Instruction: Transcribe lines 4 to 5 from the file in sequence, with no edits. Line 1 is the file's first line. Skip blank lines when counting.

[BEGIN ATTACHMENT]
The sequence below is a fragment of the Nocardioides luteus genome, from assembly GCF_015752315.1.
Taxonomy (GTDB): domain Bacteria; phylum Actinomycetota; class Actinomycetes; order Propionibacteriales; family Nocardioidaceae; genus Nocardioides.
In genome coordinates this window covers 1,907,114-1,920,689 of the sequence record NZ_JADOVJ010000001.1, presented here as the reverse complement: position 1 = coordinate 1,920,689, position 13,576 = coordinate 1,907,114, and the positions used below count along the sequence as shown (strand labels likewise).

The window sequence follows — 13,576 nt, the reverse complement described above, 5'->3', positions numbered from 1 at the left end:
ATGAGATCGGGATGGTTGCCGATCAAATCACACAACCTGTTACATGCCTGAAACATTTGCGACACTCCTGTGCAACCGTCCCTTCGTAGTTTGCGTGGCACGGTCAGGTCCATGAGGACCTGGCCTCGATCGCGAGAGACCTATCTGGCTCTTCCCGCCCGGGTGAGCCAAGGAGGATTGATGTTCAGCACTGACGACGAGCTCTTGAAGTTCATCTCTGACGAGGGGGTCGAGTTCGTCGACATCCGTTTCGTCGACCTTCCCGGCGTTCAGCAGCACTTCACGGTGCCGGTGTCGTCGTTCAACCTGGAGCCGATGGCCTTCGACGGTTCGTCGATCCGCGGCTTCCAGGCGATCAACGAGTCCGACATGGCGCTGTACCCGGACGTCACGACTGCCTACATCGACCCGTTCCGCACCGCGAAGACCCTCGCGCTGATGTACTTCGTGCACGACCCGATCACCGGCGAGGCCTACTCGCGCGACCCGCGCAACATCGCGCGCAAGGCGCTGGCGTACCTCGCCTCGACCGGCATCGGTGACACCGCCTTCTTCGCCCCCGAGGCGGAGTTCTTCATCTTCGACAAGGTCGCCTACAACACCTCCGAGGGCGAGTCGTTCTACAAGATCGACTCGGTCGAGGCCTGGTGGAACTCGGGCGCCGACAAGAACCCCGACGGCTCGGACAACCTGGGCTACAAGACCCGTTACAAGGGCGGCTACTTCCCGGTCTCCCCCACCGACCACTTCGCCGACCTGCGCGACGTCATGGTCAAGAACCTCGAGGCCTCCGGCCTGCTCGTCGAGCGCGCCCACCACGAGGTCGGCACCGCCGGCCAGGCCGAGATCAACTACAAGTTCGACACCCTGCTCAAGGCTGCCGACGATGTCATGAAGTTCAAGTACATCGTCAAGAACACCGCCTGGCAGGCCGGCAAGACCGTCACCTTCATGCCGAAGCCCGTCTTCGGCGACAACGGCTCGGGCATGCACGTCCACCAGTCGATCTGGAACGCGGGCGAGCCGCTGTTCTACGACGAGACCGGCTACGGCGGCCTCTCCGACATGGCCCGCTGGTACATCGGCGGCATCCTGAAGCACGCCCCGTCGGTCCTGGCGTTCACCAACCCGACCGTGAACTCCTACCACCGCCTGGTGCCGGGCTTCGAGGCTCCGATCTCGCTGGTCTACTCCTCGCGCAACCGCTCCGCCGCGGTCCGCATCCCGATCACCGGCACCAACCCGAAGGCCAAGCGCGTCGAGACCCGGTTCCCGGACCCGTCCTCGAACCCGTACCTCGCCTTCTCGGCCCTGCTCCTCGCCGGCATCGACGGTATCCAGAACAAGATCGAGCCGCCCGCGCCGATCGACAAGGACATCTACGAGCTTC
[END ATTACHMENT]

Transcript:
The window sequence follows — 13,576 nt, the reverse complement described above, 5'->3', positions numbered from 1 at the left end:
ATGAGATCGGGATGGTTGCCGATCAAATCACACAACCTGTTACATGCCTGAAACATTTGCGACACTCCTGTGCAACCGTCCCTTCGTAGTTTGCGTGGCACGGTCAGGTCCATGAGGACCTGGCCTCGATCGCGAGAGACCTATCTGGCTCTTCCCGCCCGGGTGAGCCAAGGAGGATTGATGTTCAGCACTGACGACGAGCTCTTGAAGTTCATCTCTGACGAGGGGGTCGAGTTCGTCGACATCCGTTTCGTCGACCTTCCCGGCGTTCAGCAGCACTTCACGGTGCCGGTGTCGTCGTTCAACCTGGAGCCGATGGCCTTCGACGGTTCGTCGATCCGCGGCTTCCAGGCGATCAACGAGTCCGACATGGCGCTGTACCCGGACGTCACGACTGCCTACATCGACCCGTTCCGCACCGCGAAGACCCTCGCGCTGATGTACTTCGTGCACGACCCGATCACCGGCGAGGCCTACTCGCGCGACCCGCGCAACATCGCGCGCAAGGCGCTGGCGTACCTCGCCTCGACCGGCATCGGTGACACCGCCTTCTTCGCCCCCGAGGCGGAGTTCTTCATCTTCGACAAGGTCGCCTACAACACCTCCGAGGGCGAGTCGTTCTACAAGATCGACTCGGTCGAGGCCTGGTGGAACTCGGGCGCCGACAAGAACCCCGACGGCTCGGACAACCTGGGCTACAAGACCCGTTACAAGGGCGGCTACTTCCCGGTCTCCCCCACCGACCACTTCGCCGACCTGCGCGACGTCATGGTCAAGAACCTCGAGGCCTCCGGCCTGCTCGTCGAGCGCGCCCACCACGAGGTCGGCACCGCCGGCCAGGCCGAGATCAACTACAAGTTCGACACCCTGCTCAAGGCTGCCGACGATGTCATGAAGTTCAAGTACATCGTCAAGAACACCGCCTGGCAGGCCGGCAAGACCGTCACCTTCATGCCGAAGCCCGTCTTCGGCGACAACGGCTCGGGCATGCACGTCCACCAGTCGATCTGGAACGCGGGCGAGCCGCTGTTCTACGACGAGACCGGCTACGGCGGCCTCTCCGACATGGCCCGCTGGTACATCGGCGGCATCCTGAAGCACGCCCCGTCGGTCCTGGCGTTCACCAACCCGACCGTGAACTCCTACCACCGCCTGGTGCCGGGCTTCGAGGCTCCGATCTCGCTGGTCTACTCCTCGCGCAACCGCTCCGCCGCGGTCCGCATCCCGATCACCGGCACCAACCCGAAGGCCAAGCGCGTCGAGACCCGGTTCCCGGACCCGTCCTCGAACCCGTACCTCGCCTTCTCGGCCCTGCTCCTCGCCGGCATCGACGGTATCCAGAACAAGATCGAGCCGCCCGCGCCGATCGACAAGGACATCTACGAGCTTC